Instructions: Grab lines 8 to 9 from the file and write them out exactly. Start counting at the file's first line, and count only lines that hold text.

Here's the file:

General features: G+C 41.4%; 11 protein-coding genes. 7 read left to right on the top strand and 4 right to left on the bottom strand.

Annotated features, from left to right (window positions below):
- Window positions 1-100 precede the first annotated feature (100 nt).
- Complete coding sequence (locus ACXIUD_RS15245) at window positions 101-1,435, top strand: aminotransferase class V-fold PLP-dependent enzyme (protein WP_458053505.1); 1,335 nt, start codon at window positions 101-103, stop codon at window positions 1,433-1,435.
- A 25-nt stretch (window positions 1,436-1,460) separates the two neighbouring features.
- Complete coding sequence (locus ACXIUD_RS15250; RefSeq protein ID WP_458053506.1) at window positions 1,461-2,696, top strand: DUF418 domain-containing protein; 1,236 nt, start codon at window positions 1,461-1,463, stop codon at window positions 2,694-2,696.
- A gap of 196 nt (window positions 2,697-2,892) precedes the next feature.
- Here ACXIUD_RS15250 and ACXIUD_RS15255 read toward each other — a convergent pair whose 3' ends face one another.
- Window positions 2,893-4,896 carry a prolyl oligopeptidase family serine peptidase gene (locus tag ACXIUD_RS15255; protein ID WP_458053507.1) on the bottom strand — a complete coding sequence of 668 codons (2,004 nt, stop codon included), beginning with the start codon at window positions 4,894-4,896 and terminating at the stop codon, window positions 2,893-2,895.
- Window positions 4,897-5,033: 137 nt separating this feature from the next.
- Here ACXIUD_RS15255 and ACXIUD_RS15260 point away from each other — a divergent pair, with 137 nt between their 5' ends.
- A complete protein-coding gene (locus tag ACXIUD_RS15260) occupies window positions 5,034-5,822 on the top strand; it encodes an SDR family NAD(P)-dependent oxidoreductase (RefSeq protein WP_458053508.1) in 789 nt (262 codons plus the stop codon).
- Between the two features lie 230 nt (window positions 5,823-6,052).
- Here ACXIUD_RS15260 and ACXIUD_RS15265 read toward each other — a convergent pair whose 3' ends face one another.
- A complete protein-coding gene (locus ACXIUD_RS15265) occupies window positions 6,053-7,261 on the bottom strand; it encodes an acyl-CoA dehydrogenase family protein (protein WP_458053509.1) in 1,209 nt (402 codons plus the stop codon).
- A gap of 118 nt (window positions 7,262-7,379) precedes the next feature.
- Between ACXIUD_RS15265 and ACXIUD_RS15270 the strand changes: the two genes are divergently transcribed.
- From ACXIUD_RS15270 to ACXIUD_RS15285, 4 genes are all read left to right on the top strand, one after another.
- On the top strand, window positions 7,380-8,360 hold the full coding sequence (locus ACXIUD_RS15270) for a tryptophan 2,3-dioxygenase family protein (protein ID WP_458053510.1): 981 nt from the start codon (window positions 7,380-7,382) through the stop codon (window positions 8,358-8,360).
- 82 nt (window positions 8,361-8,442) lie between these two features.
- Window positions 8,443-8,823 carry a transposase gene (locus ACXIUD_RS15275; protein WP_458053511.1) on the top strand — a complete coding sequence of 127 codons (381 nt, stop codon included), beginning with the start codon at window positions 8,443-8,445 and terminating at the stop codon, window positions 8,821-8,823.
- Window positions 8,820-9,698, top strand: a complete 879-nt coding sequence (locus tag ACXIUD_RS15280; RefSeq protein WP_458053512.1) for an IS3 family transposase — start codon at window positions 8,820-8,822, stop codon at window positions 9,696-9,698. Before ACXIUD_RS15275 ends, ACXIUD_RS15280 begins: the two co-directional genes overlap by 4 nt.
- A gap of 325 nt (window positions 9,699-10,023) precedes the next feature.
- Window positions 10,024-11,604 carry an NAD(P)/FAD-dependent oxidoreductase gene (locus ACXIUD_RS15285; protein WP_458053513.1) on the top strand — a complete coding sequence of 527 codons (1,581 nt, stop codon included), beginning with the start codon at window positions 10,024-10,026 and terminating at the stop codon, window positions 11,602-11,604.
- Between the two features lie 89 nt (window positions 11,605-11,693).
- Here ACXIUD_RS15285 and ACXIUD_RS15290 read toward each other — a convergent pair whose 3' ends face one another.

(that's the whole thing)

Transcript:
- Here ACXIUD_RS15250 and ACXIUD_RS15255 read toward each other — a convergent pair whose 3' ends face one another.
- Window positions 2,893-4,896 carry a prolyl oligopeptidase family serine peptidase gene (locus tag ACXIUD_RS15255; protein ID WP_458053507.1) on the bottom strand — a complete coding sequence of 668 codons (2,004 nt, stop codon included), beginning with the start codon at window positions 4,894-4,896 and terminating at the stop codon, window positions 2,893-2,895.